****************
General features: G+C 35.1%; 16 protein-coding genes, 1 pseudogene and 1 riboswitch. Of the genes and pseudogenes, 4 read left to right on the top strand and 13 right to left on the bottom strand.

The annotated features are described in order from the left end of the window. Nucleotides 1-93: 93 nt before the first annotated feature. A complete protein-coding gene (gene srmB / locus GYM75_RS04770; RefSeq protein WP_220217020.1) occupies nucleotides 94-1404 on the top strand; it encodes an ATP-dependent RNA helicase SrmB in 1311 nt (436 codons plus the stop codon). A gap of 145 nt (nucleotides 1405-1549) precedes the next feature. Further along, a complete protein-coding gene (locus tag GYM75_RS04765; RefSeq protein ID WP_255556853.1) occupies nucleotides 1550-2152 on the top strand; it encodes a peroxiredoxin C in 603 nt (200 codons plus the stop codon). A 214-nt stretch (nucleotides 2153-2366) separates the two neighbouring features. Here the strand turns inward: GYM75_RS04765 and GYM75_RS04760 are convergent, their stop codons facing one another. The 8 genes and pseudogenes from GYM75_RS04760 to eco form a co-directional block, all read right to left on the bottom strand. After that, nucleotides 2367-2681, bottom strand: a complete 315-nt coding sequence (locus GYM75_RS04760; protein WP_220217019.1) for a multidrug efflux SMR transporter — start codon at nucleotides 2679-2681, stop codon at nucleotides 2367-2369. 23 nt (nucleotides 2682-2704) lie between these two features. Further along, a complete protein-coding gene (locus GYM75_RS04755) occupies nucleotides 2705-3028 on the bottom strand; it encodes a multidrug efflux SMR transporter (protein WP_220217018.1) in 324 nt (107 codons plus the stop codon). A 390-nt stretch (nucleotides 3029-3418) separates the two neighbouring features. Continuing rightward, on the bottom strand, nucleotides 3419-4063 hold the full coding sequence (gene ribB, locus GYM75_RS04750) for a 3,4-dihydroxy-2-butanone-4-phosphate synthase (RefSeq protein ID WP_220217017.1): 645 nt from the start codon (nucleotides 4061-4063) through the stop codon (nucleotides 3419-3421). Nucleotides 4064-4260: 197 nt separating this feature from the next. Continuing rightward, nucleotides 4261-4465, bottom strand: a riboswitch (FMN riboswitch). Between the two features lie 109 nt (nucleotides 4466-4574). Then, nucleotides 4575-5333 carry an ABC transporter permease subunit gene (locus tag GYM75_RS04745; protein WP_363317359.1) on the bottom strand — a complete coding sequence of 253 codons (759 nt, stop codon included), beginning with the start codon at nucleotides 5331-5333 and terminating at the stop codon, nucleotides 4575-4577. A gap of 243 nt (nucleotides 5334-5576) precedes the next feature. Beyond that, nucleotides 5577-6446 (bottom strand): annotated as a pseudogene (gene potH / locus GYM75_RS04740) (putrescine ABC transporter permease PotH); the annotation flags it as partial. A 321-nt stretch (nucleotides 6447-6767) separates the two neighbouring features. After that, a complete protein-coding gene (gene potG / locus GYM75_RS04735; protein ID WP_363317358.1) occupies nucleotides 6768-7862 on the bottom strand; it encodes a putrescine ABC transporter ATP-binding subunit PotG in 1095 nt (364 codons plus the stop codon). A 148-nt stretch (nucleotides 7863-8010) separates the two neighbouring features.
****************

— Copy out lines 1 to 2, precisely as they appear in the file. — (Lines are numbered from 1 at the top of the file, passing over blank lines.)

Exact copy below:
General features: G+C 35.1%; 16 protein-coding genes, 1 pseudogene and 1 riboswitch. Of the genes and pseudogenes, 4 read left to right on the top strand and 13 right to left on the bottom strand.

The annotated features are described in order from the left end of the window. Nucleotides 1-93: 93 nt before the first annotated feature. A complete protein-coding gene (gene srmB / locus GYM75_RS04770; RefSeq protein WP_220217020.1) occupies nucleotides 94-1404 on the top strand; it encodes an ATP-dependent RNA helicase SrmB in 1311 nt (436 codons plus the stop codon). A gap of 145 nt (nucleotides 1405-1549) precedes the next feature. Further along, a complete protein-coding gene (locus tag GYM75_RS04765; RefSeq protein ID WP_255556853.1) occupies nucleotides 1550-2152 on the top strand; it encodes a peroxiredoxin C in 603 nt (200 codons plus the stop codon). A 214-nt stretch (nucleotides 2153-2366) separates the two neighbouring features. Here the strand turns inward: GYM75_RS04765 and GYM75_RS04760 are convergent, their stop codons facing one another. The 8 genes and pseudogenes from GYM75_RS04760 to eco form a co-directional block, all read right to left on the bottom strand. After that, nucleotides 2367-2681, bottom strand: a complete 315-nt coding sequence (locus GYM75_RS04760; protein WP_220217019.1) for a multidrug efflux SMR transporter — start codon at nucleotides 2679-2681, stop codon at nucleotides 2367-2369. 23 nt (nucleotides 2682-2704) lie between these two features. Further along, a complete protein-coding gene (locus GYM75_RS04755) occupies nucleotides 2705-3028 on the bottom strand; it encodes a multidrug efflux SMR transporter (protein WP_220217018.1) in 324 nt (107 codons plus the stop codon). A 390-nt stretch (nucleotides 3029-3418) separates the two neighbouring features. Continuing rightward, on the bottom strand, nucleotides 3419-4063 hold the full coding sequence (gene ribB, locus GYM75_RS04750) for a 3,4-dihydroxy-2-butanone-4-phosphate synthase (RefSeq protein ID WP_220217017.1): 645 nt from the start codon (nucleotides 4061-4063) through the stop codon (nucleotides 3419-3421). Nucleotides 4064-4260: 197 nt separating this feature from the next. Continuing rightward, nucleotides 4261-4465, bottom strand: a riboswitch (FMN riboswitch). Between the two features lie 109 nt (nucleotides 4466-4574). Then, nucleotides 4575-5333 carry an ABC transporter permease subunit gene (locus tag GYM75_RS04745; protein WP_363317359.1) on the bottom strand — a complete coding sequence of 253 codons (759 nt, stop codon included), beginning with the start codon at nucleotides 5331-5333 and terminating at the stop codon, nucleotides 4575-4577. A gap of 243 nt (nucleotides 5334-5576) precedes the next feature. Beyond that, nucleotides 5577-6446 (bottom strand): annotated as a pseudogene (gene potH / locus GYM75_RS04740) (putrescine ABC transporter permease PotH); the annotation flags it as partial. A 321-nt stretch (nucleotides 6447-6767) separates the two neighbouring features. After that, a complete protein-coding gene (gene potG / locus GYM75_RS04735; protein ID WP_363317358.1) occupies nucleotides 6768-7862 on the bottom strand; it encodes a putrescine ABC transporter ATP-binding subunit PotG in 1095 nt (364 codons plus the stop codon). A 148-nt stretch (nucleotides 7863-8010) separates the two neighbouring features.